Review: After Hours on Milagro Street by Angelina M. Lopez (2022)

Heat Factor: How is Lopez so good at writing sex scenes that are emotionally kinda ugly but still so hot?

Character Chemistry: Boning → antagonism → cooperation → admiration → more boning, this time with feelings

Plot: Alex goes back to her hometown to take over the family bar, only to discover that her grandma is considering selling the bar to someone else. Also, there’s a scavenger hunt for some long-lost paperwork. And a ghost.

Overall: It prompted a lot of thinky thoughts, but the romance didn’t really hit for me.

Alex is the baddest bitch in bartending. She has a chip on her shoulder a mile wide, and she’s been playing it up for her fans for years. But now she’s out of her fancy Chicago job, so it’s time to head home to Freedom, Kansas, where she and her sisters will buy out her grandmother’s bar. (Freedom, Kansas, is the hometown of billionaire Roxanne Medina, the heroine of Lush Money.) Alex has big plans for the family business: she’s going to make it hip and happening, a destination on the plains, and then she’ll have the cred to run any bar in the country. 

Unfortunately for Alex, her grandma is not impressed by her long absence and her whole savior complex, and has been considering selling the bar to one Dr. Jeremiah Post, who rents a room upstairs, and wants to turn the bar into a museum about the history of Mexican-American immigrants in the Midwest.

Cue the antagonism. 

With bonus forced proximity, since Alex ends up in the other room upstairs.

So this story was pretty interesting, in that there was a lot going on. We’ve got discussions of racism (Alex is Mexican-American, Jeremiah is 100% East Coast WASP) which are handled with a lot of nuance; Alex’s take on the way she performs her bad bitch persona is especially good. We’ve got a lot of detail about the traqueros—Mexian and Mexican-American laborers who built a lot of the American railroad system, especially after the Chinese Exclusion Act of 1882. We’ve got a bit of a historical-suspense plot, where Alex and Jeremiah are trying to figure out what happened to the eldest son of the ton’s founder, as said scion’s descendants might be the beneficiaries of a secret second deed that would give them ownership over the bar (it’s complicated, and I did not understand the legality of it; lawyers can weigh in here, but I recommend just going with it). We’ve got a lot of family stuff that Alex has to wade through, like her estrangement from her father and her sisters’ lack of involvement in the bar-rehabilitation project. Plus there’s a ghost haunting the bar.

With all this other stuff, I felt like the romance got a little overshadowed. Yes, Alex and Jeremiah begin working together to defeat a common adversary, and in the process see each other as more than their outer shells. But something about their relationship didn’t quite sing to me. I suspect that part of my struggle was that it took a while for Alex to reveal herself to the reader—she’s definitely an unlikable heroine, and of course some of her rudeness is a front, but it’s not until quite late in the book that the reader is invited to see beyond her brash public persona. I must admit that I found her very off-putting in the first half of the book. However, I think the bigger issue is really that there was so much else going on that there wasn’t as much space for the romance. Alex grapples with her relationship with her hometown, her family, and her identity—when does she even have time to worry about her relationship with Jeremiah? Beyond the fact that she likes how big and tall he is, I mean.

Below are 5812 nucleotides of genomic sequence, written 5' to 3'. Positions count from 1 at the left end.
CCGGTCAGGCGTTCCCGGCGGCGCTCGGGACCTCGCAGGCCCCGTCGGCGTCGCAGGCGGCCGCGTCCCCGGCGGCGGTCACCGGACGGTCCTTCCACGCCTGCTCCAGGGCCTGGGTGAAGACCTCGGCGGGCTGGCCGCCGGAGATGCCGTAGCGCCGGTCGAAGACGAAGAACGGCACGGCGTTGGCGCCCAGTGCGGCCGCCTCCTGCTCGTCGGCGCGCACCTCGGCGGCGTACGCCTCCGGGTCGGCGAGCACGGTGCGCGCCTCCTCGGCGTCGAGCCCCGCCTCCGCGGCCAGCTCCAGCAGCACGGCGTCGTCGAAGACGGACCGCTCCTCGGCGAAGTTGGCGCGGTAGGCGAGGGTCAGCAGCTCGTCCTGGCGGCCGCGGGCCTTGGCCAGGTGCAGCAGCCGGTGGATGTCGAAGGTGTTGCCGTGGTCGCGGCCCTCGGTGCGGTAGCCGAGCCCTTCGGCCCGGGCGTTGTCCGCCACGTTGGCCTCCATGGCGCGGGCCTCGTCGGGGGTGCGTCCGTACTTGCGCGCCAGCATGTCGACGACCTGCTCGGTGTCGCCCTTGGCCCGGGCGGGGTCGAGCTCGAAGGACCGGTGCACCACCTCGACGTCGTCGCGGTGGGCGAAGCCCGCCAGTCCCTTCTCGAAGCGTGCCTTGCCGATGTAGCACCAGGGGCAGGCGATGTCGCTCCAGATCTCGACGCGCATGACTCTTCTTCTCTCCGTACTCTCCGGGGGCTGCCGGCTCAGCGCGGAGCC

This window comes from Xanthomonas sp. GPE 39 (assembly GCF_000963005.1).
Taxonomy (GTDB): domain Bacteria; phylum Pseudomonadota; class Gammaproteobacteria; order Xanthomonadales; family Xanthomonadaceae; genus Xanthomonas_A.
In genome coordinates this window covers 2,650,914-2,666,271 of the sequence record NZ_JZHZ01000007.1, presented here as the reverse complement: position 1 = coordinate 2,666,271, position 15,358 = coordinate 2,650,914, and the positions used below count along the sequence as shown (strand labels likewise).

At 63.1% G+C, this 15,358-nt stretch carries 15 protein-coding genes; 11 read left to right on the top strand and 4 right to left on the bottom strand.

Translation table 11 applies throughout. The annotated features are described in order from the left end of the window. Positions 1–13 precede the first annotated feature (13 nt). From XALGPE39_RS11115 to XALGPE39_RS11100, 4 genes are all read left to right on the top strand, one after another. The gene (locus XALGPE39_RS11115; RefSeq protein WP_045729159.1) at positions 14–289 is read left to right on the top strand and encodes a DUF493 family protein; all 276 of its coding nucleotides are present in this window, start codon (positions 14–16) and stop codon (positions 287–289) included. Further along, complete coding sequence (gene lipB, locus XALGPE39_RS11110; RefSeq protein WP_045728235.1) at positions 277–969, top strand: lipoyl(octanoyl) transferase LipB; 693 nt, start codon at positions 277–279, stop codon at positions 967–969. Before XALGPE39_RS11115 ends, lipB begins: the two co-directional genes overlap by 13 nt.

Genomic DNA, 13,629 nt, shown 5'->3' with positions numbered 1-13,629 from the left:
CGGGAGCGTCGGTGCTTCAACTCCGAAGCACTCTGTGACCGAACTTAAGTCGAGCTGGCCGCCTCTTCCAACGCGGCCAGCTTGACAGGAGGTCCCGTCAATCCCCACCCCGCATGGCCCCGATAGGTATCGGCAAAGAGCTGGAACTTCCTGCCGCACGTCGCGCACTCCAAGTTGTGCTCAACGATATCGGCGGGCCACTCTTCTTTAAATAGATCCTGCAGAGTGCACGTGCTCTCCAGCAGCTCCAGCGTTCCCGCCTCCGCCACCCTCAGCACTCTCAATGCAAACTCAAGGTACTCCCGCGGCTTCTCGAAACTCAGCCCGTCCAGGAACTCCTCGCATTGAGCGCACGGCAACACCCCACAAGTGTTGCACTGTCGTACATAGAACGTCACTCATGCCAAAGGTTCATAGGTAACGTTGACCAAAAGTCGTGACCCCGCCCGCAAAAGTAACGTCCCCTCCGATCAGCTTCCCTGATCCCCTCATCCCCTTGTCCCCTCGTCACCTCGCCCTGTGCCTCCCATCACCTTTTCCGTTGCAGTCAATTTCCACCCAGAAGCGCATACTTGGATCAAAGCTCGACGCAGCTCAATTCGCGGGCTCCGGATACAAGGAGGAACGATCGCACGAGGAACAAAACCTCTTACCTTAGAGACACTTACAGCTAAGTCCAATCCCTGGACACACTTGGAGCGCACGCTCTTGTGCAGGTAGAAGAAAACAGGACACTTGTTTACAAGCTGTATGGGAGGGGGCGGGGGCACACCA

I wouldn’t go so far as to say this book is women’s fic-y, because the romance is a central element of the story, mainly because of Jeremiah, who is completely and utterly smitten by Alex, even when they’re working at cross-purposes and he knows that she’s angry with him. The way Lopez handled his desire for affection and family was really lovely.

I do not want to give the impression that this is a bad book. On the contrary, this is a really rich, well-written, and interesting book. But! I do think that if our loyal smut readers have friends who read women’s fic and are romance curious, this would be a great book to recommend to them.

 I voluntarily read and reviewed a complimentary copy of this book. All thoughts and opinions are my own. We disclose this in accordance with 16 CFR §255.

Buy Now: Amazon | Bookshop

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2 thoughts on “Review: After Hours on Milagro Street by Angelina M. Lopez (2022)”

    1. This one definitely has a solid romance! I wouldn’t call it womens fic precisely…more like it’s a romance with some wf elements.

      And no spoilers, but I can confirm that the storyline with ghost does get resolved.

      Liked by 1 person

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